Saturday, July 17, 2010

Cellar Report: Cadence 2004 Red Wine


This is good. Is it a Bordeaux?” one of our usual panelists asked.

That’s high praise around here because we’re biased in favor of Bordeaux when it comes to wines made predominantly from the cabernet sauvignon and merlot grapes. We generally prefer the lighter body weight and better balance between fruit and non-fruit flavors of the French offerings.

In this case, however, the wine in question – a Cadence 2004 “Ciel Du Cheval Vineyard” Red Wine ($38) – was made from grapes grown in Washington State’s Red Mountain appellation.

I purchased some of this wine several years ago and recently pulled a bottle out of the cellar to see how it was doing. The answer: exceptionally well.

The tannins had softened and merged with the fruit and all the rough edges were gone. The result was a very interesting mix of fruit and non-fruit flavors – a great companion to some fairly hearty fare.

This wine was distinctive in the best possible way. There was nothing generic-tasting about it.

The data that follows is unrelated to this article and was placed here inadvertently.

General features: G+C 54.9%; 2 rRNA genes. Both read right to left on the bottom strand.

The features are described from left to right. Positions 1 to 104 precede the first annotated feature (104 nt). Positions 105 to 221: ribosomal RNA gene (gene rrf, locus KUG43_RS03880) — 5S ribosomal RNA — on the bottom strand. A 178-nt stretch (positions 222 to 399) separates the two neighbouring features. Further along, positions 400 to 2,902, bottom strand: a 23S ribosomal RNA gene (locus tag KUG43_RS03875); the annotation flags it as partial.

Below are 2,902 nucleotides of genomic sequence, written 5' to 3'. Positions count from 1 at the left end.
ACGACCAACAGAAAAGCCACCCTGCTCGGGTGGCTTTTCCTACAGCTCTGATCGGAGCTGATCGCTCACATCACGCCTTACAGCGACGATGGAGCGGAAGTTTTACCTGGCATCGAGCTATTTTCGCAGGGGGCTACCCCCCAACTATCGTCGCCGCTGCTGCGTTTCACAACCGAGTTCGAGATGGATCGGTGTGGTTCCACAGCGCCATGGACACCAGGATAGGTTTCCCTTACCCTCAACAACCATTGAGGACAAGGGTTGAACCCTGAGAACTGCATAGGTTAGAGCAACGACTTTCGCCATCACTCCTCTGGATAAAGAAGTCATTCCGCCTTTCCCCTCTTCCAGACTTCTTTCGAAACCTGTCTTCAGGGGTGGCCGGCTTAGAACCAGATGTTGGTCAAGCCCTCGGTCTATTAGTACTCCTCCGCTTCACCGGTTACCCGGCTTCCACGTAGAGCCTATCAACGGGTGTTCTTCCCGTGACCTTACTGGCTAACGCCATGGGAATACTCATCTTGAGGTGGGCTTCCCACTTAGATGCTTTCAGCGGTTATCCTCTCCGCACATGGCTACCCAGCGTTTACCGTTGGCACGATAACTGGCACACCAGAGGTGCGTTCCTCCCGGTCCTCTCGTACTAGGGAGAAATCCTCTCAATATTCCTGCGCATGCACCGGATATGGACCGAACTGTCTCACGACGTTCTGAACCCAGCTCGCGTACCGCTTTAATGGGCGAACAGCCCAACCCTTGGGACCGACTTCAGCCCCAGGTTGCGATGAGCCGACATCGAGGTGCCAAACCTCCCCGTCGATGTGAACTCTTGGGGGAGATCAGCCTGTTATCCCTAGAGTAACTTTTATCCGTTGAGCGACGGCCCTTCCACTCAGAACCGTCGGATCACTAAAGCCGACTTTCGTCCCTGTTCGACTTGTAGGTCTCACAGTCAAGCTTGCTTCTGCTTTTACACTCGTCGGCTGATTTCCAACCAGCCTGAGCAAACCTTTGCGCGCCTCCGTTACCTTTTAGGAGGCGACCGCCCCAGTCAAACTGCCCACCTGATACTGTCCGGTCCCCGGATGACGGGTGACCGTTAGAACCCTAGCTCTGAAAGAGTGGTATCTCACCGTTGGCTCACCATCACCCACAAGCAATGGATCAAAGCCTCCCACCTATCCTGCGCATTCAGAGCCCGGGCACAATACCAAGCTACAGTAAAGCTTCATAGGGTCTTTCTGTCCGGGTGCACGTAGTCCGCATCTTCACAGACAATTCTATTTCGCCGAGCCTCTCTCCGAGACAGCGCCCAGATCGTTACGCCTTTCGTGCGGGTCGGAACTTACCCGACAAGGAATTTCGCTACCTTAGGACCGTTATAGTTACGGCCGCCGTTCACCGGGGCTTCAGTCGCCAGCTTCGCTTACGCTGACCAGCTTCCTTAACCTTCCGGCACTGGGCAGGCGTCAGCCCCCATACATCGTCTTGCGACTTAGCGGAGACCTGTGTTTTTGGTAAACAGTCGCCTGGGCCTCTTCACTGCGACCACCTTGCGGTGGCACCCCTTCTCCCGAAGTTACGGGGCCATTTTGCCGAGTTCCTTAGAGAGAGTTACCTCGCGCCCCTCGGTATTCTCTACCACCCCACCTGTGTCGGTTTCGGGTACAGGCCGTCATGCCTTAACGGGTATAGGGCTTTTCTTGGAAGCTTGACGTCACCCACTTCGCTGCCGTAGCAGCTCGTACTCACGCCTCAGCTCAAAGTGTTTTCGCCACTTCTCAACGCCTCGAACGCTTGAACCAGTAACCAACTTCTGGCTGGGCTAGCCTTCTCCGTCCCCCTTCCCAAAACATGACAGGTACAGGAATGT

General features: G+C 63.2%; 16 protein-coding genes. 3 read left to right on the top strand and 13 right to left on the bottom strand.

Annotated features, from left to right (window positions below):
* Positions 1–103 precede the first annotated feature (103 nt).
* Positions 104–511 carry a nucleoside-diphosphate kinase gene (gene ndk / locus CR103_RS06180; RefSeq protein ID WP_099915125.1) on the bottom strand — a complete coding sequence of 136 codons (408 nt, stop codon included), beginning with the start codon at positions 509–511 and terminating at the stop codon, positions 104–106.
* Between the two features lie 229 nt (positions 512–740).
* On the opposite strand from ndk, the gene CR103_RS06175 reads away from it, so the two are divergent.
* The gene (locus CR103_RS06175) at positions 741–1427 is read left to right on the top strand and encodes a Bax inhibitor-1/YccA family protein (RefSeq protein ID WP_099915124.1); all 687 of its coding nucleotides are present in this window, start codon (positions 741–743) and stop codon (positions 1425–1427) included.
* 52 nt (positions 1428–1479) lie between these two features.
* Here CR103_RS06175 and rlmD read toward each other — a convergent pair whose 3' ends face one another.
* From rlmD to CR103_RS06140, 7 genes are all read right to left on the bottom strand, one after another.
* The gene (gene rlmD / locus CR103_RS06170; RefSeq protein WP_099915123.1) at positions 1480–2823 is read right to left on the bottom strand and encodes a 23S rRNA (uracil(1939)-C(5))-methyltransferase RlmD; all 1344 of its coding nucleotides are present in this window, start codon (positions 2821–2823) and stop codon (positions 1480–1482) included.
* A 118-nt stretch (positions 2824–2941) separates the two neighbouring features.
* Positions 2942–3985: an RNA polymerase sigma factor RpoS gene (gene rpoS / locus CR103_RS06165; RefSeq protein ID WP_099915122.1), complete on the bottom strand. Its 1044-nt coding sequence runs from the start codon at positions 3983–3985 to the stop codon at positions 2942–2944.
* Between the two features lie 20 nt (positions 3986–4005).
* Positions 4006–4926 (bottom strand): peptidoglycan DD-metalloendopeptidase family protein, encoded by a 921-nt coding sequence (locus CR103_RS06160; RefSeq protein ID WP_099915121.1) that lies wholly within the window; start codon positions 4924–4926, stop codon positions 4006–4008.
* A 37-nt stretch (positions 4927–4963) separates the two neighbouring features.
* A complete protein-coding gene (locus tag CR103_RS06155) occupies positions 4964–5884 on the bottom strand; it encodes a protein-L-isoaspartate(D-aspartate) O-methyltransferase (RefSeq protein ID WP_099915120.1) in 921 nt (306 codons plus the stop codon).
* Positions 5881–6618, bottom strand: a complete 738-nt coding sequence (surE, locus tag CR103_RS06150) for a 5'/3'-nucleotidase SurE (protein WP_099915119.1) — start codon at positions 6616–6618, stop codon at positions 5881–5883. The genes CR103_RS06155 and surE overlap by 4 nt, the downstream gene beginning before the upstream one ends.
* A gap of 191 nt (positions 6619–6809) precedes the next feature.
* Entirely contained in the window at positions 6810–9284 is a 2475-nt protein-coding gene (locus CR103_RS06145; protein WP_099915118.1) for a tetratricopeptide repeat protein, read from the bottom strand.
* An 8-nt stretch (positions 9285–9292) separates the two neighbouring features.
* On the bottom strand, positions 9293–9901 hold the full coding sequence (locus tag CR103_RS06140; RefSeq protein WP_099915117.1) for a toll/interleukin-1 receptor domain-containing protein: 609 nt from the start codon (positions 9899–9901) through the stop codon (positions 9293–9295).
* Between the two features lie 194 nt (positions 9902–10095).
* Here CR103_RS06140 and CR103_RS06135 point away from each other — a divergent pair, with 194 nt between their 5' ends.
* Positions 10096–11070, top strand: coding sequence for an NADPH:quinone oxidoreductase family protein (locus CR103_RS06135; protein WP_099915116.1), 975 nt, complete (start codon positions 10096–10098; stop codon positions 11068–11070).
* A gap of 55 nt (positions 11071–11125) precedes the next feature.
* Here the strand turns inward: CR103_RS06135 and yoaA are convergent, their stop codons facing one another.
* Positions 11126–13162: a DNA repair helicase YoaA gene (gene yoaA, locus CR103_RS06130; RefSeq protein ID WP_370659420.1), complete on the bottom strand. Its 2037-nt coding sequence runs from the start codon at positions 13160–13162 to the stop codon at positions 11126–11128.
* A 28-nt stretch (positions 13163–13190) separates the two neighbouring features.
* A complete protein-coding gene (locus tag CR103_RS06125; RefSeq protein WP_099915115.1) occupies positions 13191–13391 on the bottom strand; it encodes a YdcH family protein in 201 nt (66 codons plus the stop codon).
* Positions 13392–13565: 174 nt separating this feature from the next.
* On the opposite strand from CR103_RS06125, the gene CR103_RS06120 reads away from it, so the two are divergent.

Moreover, it appears to have a very long life ahead of it if you happen to have any and would like to cellar it for an extended period of time. I can say that because after we consumed about half the Cadence with one dinner, I resealed the bottle and left it sitting out for about five days. That was not intentional: events simply intervened.

But, to my surprise and relief, the wine was just fine when the bottle was reopened. The fruit had faded only very slightly and the overall balance of flavors was still very appealing. Quite a performance and a real tribute to both the grapes and the winemaker.

This wine is what is known in Washington as a “Bordeaux blend.” In California, such blends are often called Meritage wines.

While the Cadence offering contains the usual mixture of grapes associated with Bordeaux, the relative proportions are a little different than most. In this case, cabernet franc, at 39%, is the leading component followed by cabernet sauvignon, 32%, merlot 21% and petit verdot 8%. More typically, cabernet franc would be, say, around 10% and petit verdot about 5%.

I don’t know enough about winemaking to say why Cadence winemaker Ben Smith decided to emphasize cabernet franc in this blend, but whatever the reason, it was an inspired choice.

For the record the Cadence red is listed as being 14.4% alcohol by volume. That’s higher than what one would expect to find in a comparable French-made blend.


Cadence Winery

Information about the cabernet franc grape

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